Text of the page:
Tipperary's John McGrath pictured in action against Waterford. Photo: Eamonn McGee
Michael Ryan has made it clear that he holds this Waterford team in high esteem - the Déise are a team of real pedigree and despite Tipperary’s six-point win (1-18 to 0-15) over Derek McGrath’s men at Walsh Park on Sunday in a keenly-contested Allianz National Hurling League clash the Premier County’s senior hurling manager expects to meet them again.
“It was good to win - that's what we came down to do; no more or no less to be honest with you. We knew it was going to be a titanic-type battle to get a result down here,” Michael Ryan told the assembled press corps.
“Waterford are a top team - we know that. This won't be the end of the chapter between Tipp and Waterford for the year. It's just a point in time in February. So, I would not be getting too excited. We take away the points - they are valuable to us, but the year is but a pup," Michael Ryan said with a smile.
During the build-up to Sunday’s clash Waterford manager Derek McGrath was eager to describe Tipperary as the best team in the country.
“I would say if you watched his body language (when he said that) you might have seen a smirk,” Michael Ryan said when McGrath’s comment was mentioned to the Upperchurch-Drombane man.
“There is nothing between the top teams. We are just happy to be in the mix there with everybody else. This is a really difficult place to come down to and win (in). That Waterford team are a formidable team. We are well used to each other at this point in time. There is not much in it when we meet. Today it is on our side, but God only knows what is coming down the tracks."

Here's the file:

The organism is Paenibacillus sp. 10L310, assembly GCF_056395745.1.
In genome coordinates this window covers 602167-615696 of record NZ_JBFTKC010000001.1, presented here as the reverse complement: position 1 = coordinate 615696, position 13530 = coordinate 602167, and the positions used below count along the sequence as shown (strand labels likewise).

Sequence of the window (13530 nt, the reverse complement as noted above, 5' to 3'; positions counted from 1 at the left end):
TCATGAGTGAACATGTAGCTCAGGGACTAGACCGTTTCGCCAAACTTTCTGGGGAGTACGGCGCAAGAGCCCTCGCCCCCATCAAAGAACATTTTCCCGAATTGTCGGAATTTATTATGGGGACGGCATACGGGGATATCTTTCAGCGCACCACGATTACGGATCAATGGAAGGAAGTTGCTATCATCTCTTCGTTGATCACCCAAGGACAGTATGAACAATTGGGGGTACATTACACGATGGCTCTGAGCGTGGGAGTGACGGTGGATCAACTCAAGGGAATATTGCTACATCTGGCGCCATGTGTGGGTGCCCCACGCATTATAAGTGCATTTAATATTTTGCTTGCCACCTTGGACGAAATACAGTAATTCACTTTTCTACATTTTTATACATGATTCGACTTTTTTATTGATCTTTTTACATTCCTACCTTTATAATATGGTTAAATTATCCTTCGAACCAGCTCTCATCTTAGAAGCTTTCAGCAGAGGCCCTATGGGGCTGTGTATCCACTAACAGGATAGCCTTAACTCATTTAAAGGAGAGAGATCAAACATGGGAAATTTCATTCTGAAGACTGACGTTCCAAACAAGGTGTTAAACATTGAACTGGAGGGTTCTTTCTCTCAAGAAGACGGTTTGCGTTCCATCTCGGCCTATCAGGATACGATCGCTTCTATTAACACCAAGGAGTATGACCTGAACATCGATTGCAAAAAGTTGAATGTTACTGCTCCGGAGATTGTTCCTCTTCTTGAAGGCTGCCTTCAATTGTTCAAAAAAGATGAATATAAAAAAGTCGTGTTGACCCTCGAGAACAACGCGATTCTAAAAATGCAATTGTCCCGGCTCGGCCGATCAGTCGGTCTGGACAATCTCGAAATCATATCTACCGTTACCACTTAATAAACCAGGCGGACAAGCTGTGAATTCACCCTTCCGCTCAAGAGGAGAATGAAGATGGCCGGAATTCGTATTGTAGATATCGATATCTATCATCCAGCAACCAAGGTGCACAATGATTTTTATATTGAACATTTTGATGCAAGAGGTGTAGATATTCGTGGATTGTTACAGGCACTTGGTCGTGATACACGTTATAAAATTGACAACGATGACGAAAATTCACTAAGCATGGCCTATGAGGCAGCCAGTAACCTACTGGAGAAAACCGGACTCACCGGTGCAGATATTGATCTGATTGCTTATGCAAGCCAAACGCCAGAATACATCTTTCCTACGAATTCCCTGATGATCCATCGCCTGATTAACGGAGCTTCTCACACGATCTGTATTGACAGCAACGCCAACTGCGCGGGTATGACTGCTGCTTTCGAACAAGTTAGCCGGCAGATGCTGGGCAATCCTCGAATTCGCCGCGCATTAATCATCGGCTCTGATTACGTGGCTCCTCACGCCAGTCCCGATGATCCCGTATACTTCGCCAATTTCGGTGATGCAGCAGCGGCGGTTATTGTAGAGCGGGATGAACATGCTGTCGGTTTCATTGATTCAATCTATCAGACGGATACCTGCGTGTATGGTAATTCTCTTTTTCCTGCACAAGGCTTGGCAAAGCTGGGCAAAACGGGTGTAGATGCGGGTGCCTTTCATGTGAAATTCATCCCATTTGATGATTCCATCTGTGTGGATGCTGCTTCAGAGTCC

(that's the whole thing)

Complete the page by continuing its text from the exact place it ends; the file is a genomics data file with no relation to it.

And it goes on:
Indeed, the Déise had beaten Tipperary by a point in previous two league meetings (1-18 to 1-17 in 2016 and 1-19 to 2-15 in 2015) and with Derek McGrath’s side smarting from a walloping suffered at the hands of Michael Ryan’s men in the 2016 Munster final the All-Ireland champions had their work neatly carved out for them on Sunday. In the end Tipperary did win by six points, but the margin of victory, Michael Ryan argued, was not reflective of the actual contest.
"It certainly wasn't comfortable - the goal gave us a little bit of daylight. We thought that a point or two either way might be how this game might pan out,” Michael Ryan explained.
“It might have a looked a little bit easier by the scoreboard, but it certainly was not for the players out there. It was wave after wave after wave of Waterford attack and our goalkeeper (Darragh Mooney) pulled off a great save. So, these are all very small margins and it could have gone any way. And, that's exactly as we would expect. I just thought that our guys worked really, really hard. We had some really good players to call on to come in to help to dig out this win and that's exactly what we wanted from them today."
Tipperary will return to action in division 1A of the Allianz National Hurling League on Sunday, March 5th when Michael Ryan’s men host Clare at Semple Stadium, Thurles (throw-in 3pm) - that contest will form the second part of a double header. Indeed, the footballers will take on Longford in an Allianz National Football League division three clash at 1pm on Sunday week.
Although Clare lost out to Cork in the opening round of the league the Banner beat Kilkenny with thirteen points to spare (2-19 to 0-12) at Cusack Park, Ennis on Sunday - a result which did not surprise Michael Ryan, not in the least.
"I did not see the result, but I believe it was a comprehensive win. It is no surprise; it is no surprise at all,” Michael Ryan said.
“Clare are capable of running up a good score like that. I think that this league is enthralling to be honest with you. You guys will have great fun writing about it because it will be unpredictable right until the end and always has been over the last number of years. It's a knife edge for us - it can go with you or against you. But it's a league which just gives and gives and gives as far as I can see.